In this article, I’m going to be focusing on creating a PPC report with the overall goal of increasing the number of Marketing Qualified Leads. Once you’ve determined the monthly goals you’re trying to work for, it’s important to lay out the weekly sprints or tests to hit those goals. Each week you should determine new tests to help you accomplish the monthly goal. From there, set up daily inputs to help complete the weekly tests. We have checklists for all of our PPC teams to do on a daily basis. For every account each week we:
- Ask senior consultant if client is getting quality leads (and turning those leads into sales) each week
- Review spend and make sure it’s on budget for the month
- Check all keyword’s cost per click
- Check for conversions and optimize keywords and landing pages
- Review quality scores
- Review impressions shares and average positions
- Mine search query reports for new opportunities
- Add new keywords
- Add negative keywords
- Check ad copy performance and make changes as necessary
- Pause losing ads
- Write new ad copy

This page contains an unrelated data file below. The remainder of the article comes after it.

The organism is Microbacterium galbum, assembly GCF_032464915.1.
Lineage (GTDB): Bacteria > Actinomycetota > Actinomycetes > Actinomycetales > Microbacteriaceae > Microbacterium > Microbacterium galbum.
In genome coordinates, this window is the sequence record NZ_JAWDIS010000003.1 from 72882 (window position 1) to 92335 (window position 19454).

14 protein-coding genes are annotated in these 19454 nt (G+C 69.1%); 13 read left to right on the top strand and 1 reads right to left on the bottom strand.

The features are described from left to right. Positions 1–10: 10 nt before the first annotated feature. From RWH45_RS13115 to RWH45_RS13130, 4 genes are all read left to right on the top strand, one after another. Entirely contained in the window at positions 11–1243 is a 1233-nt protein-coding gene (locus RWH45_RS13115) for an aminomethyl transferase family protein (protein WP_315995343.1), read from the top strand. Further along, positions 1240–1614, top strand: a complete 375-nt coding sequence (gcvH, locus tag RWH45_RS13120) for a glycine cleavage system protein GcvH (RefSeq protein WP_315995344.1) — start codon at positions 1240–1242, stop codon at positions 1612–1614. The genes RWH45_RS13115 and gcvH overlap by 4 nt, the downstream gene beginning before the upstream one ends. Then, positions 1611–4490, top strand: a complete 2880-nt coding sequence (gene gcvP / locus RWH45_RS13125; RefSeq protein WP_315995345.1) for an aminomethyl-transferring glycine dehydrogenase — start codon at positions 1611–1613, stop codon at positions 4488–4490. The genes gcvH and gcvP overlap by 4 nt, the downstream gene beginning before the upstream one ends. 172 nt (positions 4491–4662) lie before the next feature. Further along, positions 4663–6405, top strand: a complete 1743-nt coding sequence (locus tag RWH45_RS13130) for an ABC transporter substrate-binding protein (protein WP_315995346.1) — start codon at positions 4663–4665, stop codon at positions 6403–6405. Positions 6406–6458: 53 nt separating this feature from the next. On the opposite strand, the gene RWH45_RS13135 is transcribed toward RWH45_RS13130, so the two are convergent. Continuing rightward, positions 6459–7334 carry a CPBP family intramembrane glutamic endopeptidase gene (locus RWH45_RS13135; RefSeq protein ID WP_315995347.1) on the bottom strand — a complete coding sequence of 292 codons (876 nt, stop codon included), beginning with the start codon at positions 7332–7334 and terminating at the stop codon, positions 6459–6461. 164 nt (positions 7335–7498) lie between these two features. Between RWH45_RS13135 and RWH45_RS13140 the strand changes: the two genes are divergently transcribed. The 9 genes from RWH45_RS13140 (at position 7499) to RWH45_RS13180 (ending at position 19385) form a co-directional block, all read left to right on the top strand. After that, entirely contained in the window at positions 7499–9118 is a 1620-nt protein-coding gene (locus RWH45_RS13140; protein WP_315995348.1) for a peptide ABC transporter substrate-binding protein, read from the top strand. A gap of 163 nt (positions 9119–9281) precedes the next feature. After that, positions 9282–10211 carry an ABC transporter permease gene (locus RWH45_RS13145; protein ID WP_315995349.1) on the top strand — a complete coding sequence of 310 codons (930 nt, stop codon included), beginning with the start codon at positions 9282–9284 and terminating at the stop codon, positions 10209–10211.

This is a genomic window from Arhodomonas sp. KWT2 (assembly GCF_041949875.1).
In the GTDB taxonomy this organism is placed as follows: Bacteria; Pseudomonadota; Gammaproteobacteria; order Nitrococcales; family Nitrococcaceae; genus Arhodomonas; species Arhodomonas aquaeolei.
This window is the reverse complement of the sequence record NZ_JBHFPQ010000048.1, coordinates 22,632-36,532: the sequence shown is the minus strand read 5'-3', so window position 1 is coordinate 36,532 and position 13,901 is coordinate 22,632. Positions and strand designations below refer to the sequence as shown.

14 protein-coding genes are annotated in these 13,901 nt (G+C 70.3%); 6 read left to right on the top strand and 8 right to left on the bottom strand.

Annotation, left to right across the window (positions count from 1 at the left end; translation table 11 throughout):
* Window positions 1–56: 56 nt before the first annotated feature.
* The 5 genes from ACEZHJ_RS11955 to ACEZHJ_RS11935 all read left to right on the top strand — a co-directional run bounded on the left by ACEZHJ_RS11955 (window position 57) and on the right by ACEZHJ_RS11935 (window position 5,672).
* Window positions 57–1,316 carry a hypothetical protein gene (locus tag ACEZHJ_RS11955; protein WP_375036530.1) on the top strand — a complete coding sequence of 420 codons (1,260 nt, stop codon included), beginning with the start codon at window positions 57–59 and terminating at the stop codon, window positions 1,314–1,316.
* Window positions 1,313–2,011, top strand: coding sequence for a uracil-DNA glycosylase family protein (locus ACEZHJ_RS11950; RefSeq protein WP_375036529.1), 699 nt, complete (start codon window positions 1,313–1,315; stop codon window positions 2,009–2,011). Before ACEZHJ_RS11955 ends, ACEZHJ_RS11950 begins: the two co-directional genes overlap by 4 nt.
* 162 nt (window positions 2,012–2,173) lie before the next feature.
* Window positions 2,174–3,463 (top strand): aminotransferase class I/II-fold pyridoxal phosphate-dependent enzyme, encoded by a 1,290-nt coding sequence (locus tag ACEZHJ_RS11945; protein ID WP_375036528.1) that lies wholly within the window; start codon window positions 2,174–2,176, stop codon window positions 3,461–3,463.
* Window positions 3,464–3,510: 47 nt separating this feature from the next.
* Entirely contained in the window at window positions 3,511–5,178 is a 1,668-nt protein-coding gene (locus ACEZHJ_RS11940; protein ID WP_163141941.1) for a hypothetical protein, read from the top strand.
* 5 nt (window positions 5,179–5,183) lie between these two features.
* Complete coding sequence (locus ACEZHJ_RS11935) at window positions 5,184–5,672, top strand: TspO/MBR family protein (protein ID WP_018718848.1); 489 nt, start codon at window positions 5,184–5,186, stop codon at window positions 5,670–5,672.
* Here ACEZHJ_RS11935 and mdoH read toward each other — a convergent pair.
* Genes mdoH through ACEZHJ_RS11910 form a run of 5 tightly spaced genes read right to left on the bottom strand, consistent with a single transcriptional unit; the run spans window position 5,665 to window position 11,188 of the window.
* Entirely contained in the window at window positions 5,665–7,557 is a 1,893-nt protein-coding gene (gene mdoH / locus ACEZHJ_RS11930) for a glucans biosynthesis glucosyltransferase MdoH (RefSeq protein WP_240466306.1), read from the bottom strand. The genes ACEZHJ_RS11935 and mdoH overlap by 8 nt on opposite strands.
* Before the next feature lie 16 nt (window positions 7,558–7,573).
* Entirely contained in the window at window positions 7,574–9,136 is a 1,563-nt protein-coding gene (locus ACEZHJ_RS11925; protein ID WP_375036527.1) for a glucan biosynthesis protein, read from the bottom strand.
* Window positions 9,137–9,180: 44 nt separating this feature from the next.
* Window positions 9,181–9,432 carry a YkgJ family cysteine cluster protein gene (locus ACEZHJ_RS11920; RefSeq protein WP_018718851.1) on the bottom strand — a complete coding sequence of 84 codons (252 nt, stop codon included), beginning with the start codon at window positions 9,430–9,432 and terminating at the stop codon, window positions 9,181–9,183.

- Check extensions performance
- Make bid adjustments
- Fix key issues
- Analyze landing page results from radical split tests
- Launch a new campaign or test
- Write weekly PPC update
These daily inputs are necessary for a successful campaign, and allows our PPC teams to continuously make steps forward and grow our client’s campaigns.
What Metrics Should we be Tracking?
Every PPC campaign comes with a plethora of different metrics, and some are definitely more important than others. When it comes to a PPC report where the goal is to increase the number of marketing qualified leads, we track the following metrics.
- Cost per Conversion – Your total ad spend divided by the amount of conversions (i.e. download a white paper, fill out a contact form, etc.)
- Conversion Volume – How many conversions you got in that month. Good for identifying seasonal trends and comparing month over month and year over year data.
- Conversion Rate – The total number of people who clicked on your ad divided by the number of people who converted.
- Conversion Value (if ecommerce or if you have an average value based on close rate): This is fairly easy to calculate for an ecommerce client. If you’re not, you can take the average lifetime value of a customer and multiply that by your close rate to assign a conversion value.
- Cost – How much total spend went into your ads.
- Search Impression Share – The percentage of impressions your ads receive compared to the total number of impressions that your ad COULD get. It highlights if your ads could reach more people by increasing your bid or budget.
- Click Through Rate – The total number of people who saw your ad divided by the number of people who clicked. According to Wordstream, the average CTR is around 2%.